Since September 2010, this blog has recorded the journey of this middle-aged man as I attempt to listen to all the music in my CD collection. CDs revisited in their entirety from start to finish - no skipping tracks, no shuffle. CDs only - no vinyl, no tapes, no downloads. And just as CD technology (and the album format itself) becomes obsolete. I'm no music critic, just a music junkie with too much time on my hands.

Tuesday, October 11, 2011

Various Artists - Valley Girl: Music From The Soundtrack (1994)

Not actually a soundtrack album, but close enough. Over ten years after the movie was released and long since the original soundtrack had been out of print, Rhino released this compilation of songs from the teen cult classic Valley Girl, a 1983 romantic comedy loosely based on Romeo And Juliet, starring a very young Nicholas Cage and the beautiful Deborah Foreman. (Love ya, Deborah, why do you never call me?) The movie was known for its killer New Wave soundtrack, so Rhino's release was welcomed by many who had searched fruitlessly for the original 6 song compilation EP. Typical awesome liner notes from Rhino.

  • A Million Miles Away - The Plimsouls: This group was actually featured in the movie performing this song. Despite a cult following, they never really hit it big so appearing in a night club is probably appropriate.
  • Johnny, Are You Queer? - Josie Cotton: A fun song heard during the climatic prom scene in the movie. The lyrics were probably more controversial than they should have been because the joke is on the singer, not Johnny: typical teenager "he's not interested in her that way, so clearly he must not like girls" kind of logic.
  • Eyes Of A Stranger - Payola$: boring pseudo-reggae song from a little known Canadian band. Yes, you read that right - Canadian reggae.
  • Angst In My Pants - Sparks: The clever title is the only good thing about this cut.
  • Who Can It Be Now? - Men At Work: A definitive New Wave single. That awesome sax lick is immediately recognizable, but I also love the lyrics about someone who just wants to be left alone.
  • Everywhere At Once - The Plimsouls: More Plimsouls. Meh.
  • I La La La Love You - Pat Travers' Black Pearl: typical pop/rock soundtrack filler, this song would have fit in on soundtracks for The Karate Kid, St. Elmo's Fire, or any other money making soundtrack project. Nothing memorable.
  • He Could Be The One - Josie Cotton: I can't figure out how Cotton wasn't a bigger star. Her retro-60's pop sound is immediately accessible. Cotton sings the entire song as if she's on talking on the phone to her girlfriend, on the verge of a giggle fit, which makes the whole song completely endearing.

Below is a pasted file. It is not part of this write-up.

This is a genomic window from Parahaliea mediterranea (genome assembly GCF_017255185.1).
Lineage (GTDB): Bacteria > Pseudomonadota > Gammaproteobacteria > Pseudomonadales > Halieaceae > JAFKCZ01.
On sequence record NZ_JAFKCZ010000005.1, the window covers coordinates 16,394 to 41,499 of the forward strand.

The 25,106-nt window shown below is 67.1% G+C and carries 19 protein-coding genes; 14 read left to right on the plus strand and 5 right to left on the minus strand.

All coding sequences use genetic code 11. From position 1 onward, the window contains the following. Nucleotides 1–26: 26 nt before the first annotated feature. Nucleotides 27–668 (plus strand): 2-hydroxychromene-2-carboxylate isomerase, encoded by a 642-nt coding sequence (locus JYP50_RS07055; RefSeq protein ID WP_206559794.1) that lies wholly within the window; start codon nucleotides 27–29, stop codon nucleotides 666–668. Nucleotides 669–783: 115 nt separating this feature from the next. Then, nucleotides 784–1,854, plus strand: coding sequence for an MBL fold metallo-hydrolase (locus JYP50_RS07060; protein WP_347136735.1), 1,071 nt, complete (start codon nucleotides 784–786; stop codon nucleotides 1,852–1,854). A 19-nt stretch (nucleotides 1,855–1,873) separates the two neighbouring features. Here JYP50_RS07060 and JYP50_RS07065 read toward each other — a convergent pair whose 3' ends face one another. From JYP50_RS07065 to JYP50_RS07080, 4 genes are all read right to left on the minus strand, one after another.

• Love My Way - Psychedelic Furs: see Just Can't Get Enough: New Wave Hits of the '80s (1994) Vol. 9.
  • Jukebox (Don't Put Another Dime) -The Flirts : An obvious Go-Go's knock-off, they've become one of the '80s better one hit wonders. This is the one hit.
  • The Fanatic - Felony: A great New Wave song, complete with bouncy bass and synths, with just a splash of guitar. It might have been a hit if they had edited out the out-of-tune piano solo that sounds like it was played on an instrument from a wild west saloon.
  • She Talks In Stereo - Gary Myrick & The Figures: More rock than New Wave, this track is not interesting musically or lyrically.
  • Oldest Story In the World - The Plimsouls: More Plimsouls. Either I'm missing something, or this group just isn't that good. Maybe they were inexpensive and that's why they're in the club scenes. ("Hey, guys, wanna be in a movie?")
  • School Is In - Josie Cotton: More pop fun from Josie. This is the antithesis to Alice Cooper's School's Out, sung from the point of you of the girl who is so excited to go back to school (you know the type).
  • I Melt With You - Modern English: see Just Can't Get Enough: New Wave Hits of the '80s (1994) Vol. 9. This song plays in its entirety (which is a movie rarity) during a falling-in-love montage AND plays again when the credits roll.
Personal Memory Associated with this CD: Yes, I had the movie on VHS and now own the DVD version. I don't remember if I saw the movie in the theater upon release; it is doubtful that the film made it to Bay Cinema 4.

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